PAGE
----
The Insider

What Jeremy Hunt’s budget means for Labour

If Keir Starmer is committed to retaining the Tories’ tax cuts, improving public services will be even more of a headache

March 06, 2024
Image: Joshua Bratt / Alamy
Image: Joshua Bratt / Alamy

No one serious believes that another 1p or 2p off income tax or National Insurance is likely to make a big difference to the outcome of the election. But it will make a huge difference to the post-election reckoning on the beleaguered public services.

There is an underlying rationality to this which is greater than you might think. The sums of money involved in these tax cuts—a 2p National Insurance reduction would cost about £9bn a year, and a 2p income tax cut about £13bn—are large in terms of spending on public services, particularly coming on top of the 2p NI cut in last November’s autumn statement. But both tax cuts together are small by comparison with the tax rises and squeeze in living standards that have hit the voters in this lamentable parliament.

To take just income tax and National Insurance, the Institute for Fiscal Studies notes in its budget briefing: “We are in the midst of a much bigger tax rise as tax allowances and thresholds are set to be frozen all the way from 2021–22 through to 2027–28. That is a tax increase of over £40 billion by 2027–28 (the last year of the planned freezes).” So even on income tax and National Insurance, Rishi Sunak and Jeremy Hunt are taking away more than they are giving. And that’s before you get to council tax, stamp duty, and far higher energy bills, rents and public transport fares. The voters aren’t stupid.

This tax debate is lethal for the Tories because they have virtually no public service improvements of which to boast, so it is lose-lose. More tax for worse services. NHS waiting lists are still escalating through the roof, which is the single worst yardstick. According to the latest YouGov poll, 85 per cent of the public say that the NHS is in a bad state, with more than half saying “very bad state”. Across the piece, 79 per cent say public services in the UK are in a bad state, including 32 per cent who say they are in a “very bad” state.

Then there is the dire state of local government. Every week now brings more council bankruptcies. For a while these seemed like little local difficulties, but the scale of the catastrophe has become a national story with the collapse of Birmingham City Council, the largest local authority in the country. The emergency measures in Brum include the closure of nearly three-quarters of its libraries, an end to virtually all arts funding and big cutbacks in adult and child social care. How many more local authorities might go bust? No one is sure, but it could be hundreds unless there is significant extra income.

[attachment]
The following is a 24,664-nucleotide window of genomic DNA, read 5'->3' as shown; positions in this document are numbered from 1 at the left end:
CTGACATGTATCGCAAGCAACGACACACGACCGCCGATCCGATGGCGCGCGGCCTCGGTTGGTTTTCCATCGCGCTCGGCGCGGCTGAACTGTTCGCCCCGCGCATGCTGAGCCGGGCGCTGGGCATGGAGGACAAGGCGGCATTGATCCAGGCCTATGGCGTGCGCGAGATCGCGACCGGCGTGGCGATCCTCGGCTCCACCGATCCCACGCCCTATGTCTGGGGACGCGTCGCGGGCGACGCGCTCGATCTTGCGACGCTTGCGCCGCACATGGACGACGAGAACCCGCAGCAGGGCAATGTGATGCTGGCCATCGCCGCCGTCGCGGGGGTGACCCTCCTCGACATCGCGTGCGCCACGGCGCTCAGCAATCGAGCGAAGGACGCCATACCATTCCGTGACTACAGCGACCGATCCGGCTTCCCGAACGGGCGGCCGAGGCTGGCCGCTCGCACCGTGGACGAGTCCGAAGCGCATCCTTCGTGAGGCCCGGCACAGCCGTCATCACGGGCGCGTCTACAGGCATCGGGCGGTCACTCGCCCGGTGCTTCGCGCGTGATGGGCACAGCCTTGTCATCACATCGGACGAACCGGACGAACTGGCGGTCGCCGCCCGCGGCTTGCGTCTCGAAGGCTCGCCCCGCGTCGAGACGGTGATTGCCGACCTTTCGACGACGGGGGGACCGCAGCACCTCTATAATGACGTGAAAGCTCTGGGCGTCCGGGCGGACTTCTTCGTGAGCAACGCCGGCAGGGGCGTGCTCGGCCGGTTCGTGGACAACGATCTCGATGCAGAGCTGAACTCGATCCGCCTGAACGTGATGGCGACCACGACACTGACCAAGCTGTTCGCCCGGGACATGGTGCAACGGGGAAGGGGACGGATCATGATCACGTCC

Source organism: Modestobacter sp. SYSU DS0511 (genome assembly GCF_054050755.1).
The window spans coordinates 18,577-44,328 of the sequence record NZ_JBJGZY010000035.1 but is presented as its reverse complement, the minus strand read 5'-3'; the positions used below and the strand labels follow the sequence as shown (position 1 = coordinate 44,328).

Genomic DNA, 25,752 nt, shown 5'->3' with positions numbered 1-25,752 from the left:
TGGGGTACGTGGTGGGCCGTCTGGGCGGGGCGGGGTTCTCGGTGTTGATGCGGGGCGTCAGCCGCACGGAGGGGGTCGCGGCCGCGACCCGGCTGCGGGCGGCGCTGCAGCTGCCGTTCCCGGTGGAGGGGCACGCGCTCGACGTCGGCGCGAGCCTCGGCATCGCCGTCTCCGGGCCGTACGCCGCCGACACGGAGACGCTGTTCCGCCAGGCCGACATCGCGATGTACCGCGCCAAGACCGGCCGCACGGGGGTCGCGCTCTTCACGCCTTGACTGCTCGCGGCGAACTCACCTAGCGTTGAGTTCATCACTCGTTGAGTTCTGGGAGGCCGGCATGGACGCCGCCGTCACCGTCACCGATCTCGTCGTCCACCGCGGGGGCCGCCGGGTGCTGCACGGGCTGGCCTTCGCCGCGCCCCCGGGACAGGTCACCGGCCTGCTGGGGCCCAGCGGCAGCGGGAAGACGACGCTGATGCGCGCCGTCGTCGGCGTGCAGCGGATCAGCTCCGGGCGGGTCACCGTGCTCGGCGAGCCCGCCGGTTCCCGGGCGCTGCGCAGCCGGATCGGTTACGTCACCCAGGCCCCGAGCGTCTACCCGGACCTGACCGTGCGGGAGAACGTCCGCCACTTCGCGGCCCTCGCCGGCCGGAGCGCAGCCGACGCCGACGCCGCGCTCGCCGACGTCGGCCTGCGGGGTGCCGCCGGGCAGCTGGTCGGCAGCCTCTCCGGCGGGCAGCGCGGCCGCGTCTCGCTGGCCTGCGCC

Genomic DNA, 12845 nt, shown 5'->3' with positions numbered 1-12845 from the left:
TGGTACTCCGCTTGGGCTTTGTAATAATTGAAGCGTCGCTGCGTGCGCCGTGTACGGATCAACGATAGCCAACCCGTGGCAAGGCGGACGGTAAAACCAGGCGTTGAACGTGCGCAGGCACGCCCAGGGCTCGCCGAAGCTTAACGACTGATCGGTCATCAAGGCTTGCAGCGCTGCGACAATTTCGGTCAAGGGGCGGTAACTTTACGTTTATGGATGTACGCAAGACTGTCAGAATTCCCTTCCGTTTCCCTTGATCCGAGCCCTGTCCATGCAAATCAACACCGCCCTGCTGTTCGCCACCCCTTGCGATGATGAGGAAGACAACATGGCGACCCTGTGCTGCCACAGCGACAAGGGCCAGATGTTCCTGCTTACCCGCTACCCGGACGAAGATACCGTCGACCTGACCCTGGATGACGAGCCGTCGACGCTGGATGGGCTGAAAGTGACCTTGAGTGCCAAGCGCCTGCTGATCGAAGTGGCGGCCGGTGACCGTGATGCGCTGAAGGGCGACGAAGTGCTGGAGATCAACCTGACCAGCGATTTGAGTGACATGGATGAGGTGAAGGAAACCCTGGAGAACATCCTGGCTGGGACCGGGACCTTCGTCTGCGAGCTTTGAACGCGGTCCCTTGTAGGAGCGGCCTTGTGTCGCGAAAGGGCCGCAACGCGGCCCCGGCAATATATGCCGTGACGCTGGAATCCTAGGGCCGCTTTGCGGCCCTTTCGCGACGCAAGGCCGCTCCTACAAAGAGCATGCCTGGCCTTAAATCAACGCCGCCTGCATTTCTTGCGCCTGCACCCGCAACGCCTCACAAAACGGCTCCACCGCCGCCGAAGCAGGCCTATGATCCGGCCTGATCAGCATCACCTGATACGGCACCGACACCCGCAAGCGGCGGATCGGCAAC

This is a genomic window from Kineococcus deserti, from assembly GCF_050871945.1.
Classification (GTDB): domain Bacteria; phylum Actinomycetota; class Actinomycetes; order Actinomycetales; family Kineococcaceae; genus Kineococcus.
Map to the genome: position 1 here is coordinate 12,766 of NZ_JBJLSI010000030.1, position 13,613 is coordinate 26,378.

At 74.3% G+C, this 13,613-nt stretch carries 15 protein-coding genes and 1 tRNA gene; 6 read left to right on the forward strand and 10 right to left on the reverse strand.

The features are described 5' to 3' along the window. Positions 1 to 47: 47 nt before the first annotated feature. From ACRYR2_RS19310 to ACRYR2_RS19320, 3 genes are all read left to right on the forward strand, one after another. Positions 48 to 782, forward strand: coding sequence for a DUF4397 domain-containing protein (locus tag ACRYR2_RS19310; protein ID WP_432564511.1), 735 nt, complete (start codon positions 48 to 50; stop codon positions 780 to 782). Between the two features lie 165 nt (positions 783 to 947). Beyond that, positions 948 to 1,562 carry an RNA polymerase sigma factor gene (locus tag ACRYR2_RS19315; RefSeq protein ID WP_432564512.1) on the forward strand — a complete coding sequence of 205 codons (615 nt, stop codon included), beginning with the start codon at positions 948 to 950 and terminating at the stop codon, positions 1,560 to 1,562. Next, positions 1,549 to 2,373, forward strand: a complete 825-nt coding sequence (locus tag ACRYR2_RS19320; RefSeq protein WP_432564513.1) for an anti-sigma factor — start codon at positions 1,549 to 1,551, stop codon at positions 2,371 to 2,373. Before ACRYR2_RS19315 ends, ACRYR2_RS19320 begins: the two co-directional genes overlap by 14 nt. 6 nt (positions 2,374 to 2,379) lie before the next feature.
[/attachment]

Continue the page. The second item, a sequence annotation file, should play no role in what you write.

All of which is a nightmare for an incoming Labour government sure to be judged by its success in improving the public services yet committed to retaining the Sunak/Hunt’s tax cuts.

The budget’s projections for public spending involve deep real-terms cuts which would make it hard to maintain even the status quo, let alone sustained improvements. As for major increases in infrastructure investment and support for green industry, both essential to a growth strategy, that’s simply not going to be possible without new income sources going beyond Labour’s existing tax raising commitments on private school fees, non-doms and energy companies.

The bold strategy would be to raise taxes sharply in a first Labour budget, focusing especially on the large pools of practically untapped wealth of the rich in property and other assets. A major reform of council tax would be the place to start. So it will be important to note whether shadow chancellor Rachel Reeves rules this out in the run-up to local elections in May. For when it comes to Labour ruling out new taxes on wealth, silence is golden.